Before doing things in a rush, take the time to consider what you do best, listing them down. It should be the things you enjoy doing and are good at; they are often will not differ significantly. Therefore, think of your interests and talents before you start contemplating your job options.
Do not have any favorites based on what earns you money and what doesn’t. Also, consider what people around you tell you about your conduct or hobbies. If they say you are good at making items with your hands, put that on the list.
Once you have the list, pick one item at a time, listing the skills and talents each requires. For instance, bird observation requires being attentive to detail.
After you pick such things out, you then need to focus on your training and experience. You might need to take some unusual classes to help you hone your skills.
Now think about job opportunities, giving some thought to occupations that utilize your talents. Then search the internet, inputting terms like career skills, job requirements, and qualification assessments for the respective careers of interest. Read this article from Quanta about where a career in life sciences could take you.
The next step is to narrow your options to around three or four. Change the list as you do this so that you arrive at what you feel confident about something that you will find enjoyable doing. Then of the three or four choices, review each to end up with one career that you are sure will be the perfect fit for your talents and skills.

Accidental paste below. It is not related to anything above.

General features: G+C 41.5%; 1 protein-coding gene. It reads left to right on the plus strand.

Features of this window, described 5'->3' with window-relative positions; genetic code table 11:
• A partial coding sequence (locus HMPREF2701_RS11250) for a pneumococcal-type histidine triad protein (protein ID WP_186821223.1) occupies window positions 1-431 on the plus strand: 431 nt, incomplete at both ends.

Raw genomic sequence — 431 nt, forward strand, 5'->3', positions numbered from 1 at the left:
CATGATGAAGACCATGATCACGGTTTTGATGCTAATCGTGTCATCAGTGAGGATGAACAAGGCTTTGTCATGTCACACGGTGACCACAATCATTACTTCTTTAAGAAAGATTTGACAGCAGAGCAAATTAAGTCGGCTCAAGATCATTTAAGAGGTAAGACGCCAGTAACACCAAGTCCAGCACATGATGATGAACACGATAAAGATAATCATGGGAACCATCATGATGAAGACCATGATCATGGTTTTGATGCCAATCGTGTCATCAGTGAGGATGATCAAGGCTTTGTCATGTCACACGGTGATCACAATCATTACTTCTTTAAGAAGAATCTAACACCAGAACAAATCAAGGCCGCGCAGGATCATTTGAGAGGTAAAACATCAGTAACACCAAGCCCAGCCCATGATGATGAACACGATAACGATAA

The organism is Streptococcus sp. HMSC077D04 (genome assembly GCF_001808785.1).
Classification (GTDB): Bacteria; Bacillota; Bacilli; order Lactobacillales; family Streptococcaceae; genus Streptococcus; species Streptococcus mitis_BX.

You can then focus your attention on that new career, trying to learn everything you can about what you have chosen. Go back to the internet, visit the local library, and any other information resource that will help you know more.
While at it, consider checking with the local government employment offices to find out about job possibilities in your career of interest. Also, ask about any suitable or recommended training programs and possible unions.
Try to connect with a few people working in that career. Interview them but do not come across as though you are asking for a job. The objective is to learn what you can about the profession itself. Find out what successful professionals think and like about it, what skills are essential, and what it is like working in that field.
Allow yourself to change your mind if you feel things are not as you expected. If that is the case, you can then go back to the third step and reassess your options.
But also remember that a change in your profession does not have to happen if things are not as promising as you would like them to be; you can also consider keeping your old job. Retain your current work position as you search for something better. You are more likely to be a viable candidate for a job opening when you are already working somewhere. It can be an opportunity with your career that allows you to advance from a lower-level role in your professional field.